How much research do we expect before asking? For me, I would say "A bit". Do not post your question as soon as your code seems to be working. You should "review it yourself" first. Ideally, you should feel that you have done the best you could before posting to Code Review. Don't just "get it done fast".
Preferably, if you are a somewhat skilled programmer (for beginners I imagine this step is much harder), you should have read other people's questions before you post yours, and quickly scan through the reviews they got and see if you can find anything that applies to you as well.
If it is a specific question about something like SQL-injection, I'd expect that you should understand what SQL-injection is, and that you should have reviewed your own code first to the best of your ability.
If it is a programming-challenge and/or time-limit-exceeded, then it is especially important that you do your research first. It is quite likely that you may encounter a question that has an algorithm equal to yours, and that is also asking the question about how to speed it up. Again though, this is easier to do if you are able to read and understand other people's code. The algorithm that matches yours might have been posted in a completely different language.
An important question in all of these cases, however, is: Do you want a specific answer to your concern or are you really looking for reviews on any and all aspects of the code? Although "Do you want a review on any and all aspects of the code?" is one of our "six magic on-topic questions", in practice that's not how it is handled (and it would be stupid in my opinion to close questions just because they have a specific concern instead of saying "I want reviews on all aspects of the code").
How to handle questions with low research effort then?
Let's take a look at our options, shall we?
- Vote to close as off-topic: Questions with low research effort are not off-topic according to any of our current close reasons, and they probably shouldn't be specifically off-topic either. They're on topic but not a question that we'd really like to see on the site.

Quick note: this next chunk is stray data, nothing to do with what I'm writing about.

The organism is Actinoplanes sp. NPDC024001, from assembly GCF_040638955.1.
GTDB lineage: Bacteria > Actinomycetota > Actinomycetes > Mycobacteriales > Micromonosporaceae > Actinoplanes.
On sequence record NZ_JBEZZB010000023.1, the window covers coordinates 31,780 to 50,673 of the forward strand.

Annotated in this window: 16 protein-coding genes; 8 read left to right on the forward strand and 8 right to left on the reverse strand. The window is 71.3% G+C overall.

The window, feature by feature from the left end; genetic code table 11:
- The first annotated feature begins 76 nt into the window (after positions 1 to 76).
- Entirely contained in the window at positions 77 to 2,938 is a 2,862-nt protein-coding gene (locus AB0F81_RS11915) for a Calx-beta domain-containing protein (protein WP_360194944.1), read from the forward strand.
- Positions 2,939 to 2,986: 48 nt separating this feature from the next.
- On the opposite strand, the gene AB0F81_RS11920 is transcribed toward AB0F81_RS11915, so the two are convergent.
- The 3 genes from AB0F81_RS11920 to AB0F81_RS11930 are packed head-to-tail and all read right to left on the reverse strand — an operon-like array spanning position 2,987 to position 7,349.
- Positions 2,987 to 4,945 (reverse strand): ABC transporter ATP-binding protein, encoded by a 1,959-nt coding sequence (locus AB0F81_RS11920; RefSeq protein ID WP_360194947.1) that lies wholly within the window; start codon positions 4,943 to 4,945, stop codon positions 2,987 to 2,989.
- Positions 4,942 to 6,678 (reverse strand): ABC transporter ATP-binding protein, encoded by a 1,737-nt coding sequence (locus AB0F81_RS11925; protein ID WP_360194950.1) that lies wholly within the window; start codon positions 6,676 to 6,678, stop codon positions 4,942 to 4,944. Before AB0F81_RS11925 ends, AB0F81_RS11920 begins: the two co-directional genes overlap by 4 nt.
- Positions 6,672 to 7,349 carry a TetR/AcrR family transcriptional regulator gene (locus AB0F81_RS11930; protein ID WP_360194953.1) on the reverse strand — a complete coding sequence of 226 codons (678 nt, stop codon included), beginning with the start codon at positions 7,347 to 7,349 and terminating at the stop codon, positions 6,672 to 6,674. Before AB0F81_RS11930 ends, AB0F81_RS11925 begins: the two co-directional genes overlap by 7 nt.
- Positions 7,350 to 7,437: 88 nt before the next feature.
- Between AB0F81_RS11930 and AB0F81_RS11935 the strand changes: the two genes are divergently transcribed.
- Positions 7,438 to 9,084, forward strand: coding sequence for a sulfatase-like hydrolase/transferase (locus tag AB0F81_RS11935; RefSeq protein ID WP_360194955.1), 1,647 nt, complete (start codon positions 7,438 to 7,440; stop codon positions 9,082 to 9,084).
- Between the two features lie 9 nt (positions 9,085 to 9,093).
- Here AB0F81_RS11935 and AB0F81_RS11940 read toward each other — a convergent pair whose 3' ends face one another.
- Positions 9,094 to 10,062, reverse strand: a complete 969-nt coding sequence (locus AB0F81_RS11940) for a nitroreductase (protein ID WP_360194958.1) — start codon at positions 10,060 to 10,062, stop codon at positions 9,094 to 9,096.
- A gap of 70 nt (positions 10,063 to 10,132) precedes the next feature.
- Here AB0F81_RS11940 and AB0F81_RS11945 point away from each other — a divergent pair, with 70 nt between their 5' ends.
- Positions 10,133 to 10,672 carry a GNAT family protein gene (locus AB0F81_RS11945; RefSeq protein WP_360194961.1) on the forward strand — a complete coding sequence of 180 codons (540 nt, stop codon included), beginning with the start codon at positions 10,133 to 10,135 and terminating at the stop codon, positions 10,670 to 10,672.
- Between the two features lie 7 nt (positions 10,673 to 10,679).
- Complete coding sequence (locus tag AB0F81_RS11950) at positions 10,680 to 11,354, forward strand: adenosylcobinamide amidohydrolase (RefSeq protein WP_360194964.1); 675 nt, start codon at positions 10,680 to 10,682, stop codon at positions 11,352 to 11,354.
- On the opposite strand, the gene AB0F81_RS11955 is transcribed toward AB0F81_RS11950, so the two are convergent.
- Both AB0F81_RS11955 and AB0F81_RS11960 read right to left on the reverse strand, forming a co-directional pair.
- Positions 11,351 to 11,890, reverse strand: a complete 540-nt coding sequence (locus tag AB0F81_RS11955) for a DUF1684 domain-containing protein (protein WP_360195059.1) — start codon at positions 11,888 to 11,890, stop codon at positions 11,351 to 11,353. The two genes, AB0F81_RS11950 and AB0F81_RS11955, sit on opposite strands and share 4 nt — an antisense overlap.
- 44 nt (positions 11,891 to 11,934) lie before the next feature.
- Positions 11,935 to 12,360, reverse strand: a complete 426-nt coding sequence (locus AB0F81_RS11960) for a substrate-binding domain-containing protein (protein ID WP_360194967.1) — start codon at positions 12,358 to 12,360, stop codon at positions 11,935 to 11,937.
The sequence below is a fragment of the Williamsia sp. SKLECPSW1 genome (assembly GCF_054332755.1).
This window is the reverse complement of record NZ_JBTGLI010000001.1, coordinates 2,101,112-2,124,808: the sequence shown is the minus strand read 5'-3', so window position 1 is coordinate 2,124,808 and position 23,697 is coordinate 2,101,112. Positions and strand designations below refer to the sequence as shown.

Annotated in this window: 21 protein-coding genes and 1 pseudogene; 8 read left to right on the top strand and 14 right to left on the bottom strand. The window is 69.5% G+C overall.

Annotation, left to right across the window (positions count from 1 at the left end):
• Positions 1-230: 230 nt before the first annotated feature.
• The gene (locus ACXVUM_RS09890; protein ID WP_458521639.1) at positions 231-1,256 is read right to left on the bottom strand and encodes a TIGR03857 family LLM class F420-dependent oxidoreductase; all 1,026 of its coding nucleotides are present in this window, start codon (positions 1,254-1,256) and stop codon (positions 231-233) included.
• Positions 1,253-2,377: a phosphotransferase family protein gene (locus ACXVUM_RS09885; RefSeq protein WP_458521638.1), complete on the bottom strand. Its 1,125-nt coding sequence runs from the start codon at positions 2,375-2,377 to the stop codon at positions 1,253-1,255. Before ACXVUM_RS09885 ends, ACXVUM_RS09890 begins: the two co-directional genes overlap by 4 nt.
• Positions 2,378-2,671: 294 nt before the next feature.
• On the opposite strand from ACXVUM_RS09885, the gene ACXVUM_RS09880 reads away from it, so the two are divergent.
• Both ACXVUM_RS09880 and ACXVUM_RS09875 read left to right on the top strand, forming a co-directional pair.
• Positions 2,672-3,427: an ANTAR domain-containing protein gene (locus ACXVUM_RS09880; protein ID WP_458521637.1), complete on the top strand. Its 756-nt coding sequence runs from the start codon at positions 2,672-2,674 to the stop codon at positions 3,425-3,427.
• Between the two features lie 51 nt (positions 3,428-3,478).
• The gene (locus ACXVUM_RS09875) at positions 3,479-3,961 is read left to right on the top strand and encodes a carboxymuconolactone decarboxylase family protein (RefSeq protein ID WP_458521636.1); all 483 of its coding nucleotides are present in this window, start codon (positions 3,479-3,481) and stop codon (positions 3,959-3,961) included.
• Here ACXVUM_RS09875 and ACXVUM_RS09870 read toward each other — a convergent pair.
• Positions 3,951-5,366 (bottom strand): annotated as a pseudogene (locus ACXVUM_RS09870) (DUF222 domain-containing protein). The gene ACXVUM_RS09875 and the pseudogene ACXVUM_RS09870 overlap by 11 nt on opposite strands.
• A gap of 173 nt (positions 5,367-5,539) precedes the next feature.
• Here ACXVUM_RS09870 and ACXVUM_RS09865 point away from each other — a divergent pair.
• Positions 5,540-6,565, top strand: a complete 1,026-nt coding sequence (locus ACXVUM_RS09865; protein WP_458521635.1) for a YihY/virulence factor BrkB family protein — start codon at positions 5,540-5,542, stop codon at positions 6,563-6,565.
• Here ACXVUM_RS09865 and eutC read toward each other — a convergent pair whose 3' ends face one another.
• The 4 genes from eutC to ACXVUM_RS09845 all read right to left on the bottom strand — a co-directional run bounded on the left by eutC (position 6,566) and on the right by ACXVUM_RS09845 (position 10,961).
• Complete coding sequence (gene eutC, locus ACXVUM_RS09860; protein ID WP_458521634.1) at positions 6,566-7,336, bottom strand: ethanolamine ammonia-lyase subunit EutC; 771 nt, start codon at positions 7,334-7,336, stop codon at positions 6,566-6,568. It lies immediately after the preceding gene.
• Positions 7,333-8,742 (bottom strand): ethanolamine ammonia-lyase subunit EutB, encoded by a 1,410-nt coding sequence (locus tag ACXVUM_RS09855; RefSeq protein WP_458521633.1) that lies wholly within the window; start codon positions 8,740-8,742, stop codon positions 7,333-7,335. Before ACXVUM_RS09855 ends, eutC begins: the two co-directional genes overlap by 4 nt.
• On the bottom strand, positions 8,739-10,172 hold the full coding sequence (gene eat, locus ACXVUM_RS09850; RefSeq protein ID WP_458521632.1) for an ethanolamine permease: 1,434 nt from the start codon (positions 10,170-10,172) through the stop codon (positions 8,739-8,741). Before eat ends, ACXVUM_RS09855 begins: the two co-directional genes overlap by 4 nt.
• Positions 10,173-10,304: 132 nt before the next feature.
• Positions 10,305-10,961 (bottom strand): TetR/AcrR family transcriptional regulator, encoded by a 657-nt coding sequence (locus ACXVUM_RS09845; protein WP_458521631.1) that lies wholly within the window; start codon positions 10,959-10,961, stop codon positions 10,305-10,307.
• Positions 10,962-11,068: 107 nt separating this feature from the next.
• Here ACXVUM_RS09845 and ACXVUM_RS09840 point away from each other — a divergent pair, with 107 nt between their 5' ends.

- Downvote: Unless it's a well-asked question (the most well-asked linked-list that you have ever seen?), then feel free to downvote.
- Comment: Yes! Comments are good! Post a comment with something like: "The question you are asking is very similar to others already posted on this site. Have you taken a look at what questions have already been asked here? In particular you may like the following questions: (...)"
- Vote to close as a duplicate: For questions only mentioning a specific concern I think this should be an option. For questions asking about reviews on all aspects of the code, then it's hard to be a duplicate.
- Ignore and move on: Unfortunately, this is probably the most common option chosen today. You can only review so many calculator questions. You will probably get tired of them sooner or later.
- Answer anyway: This is also an option that is chosen quite often today. Sure, an answered question is an answered question. It's good for the site because it is one unanswered question less. It is good for you because you get reputation. It is good for the OP who gets an answer (assuming you're actually answering their concern and not just complaining about variable names when they are looking for a faster algorithm). The bad thing is that way too few people choose this option.
Post a comment recommending the user to look at already existing questions.
If you have a specific question, then it may be a duplicate. (This is currently not site policy but I suggest that it should become that)
If you really are looking for a review on any and all aspects of your code, then choose one or two of: downvote, comment, ignore the question completely, post an answer.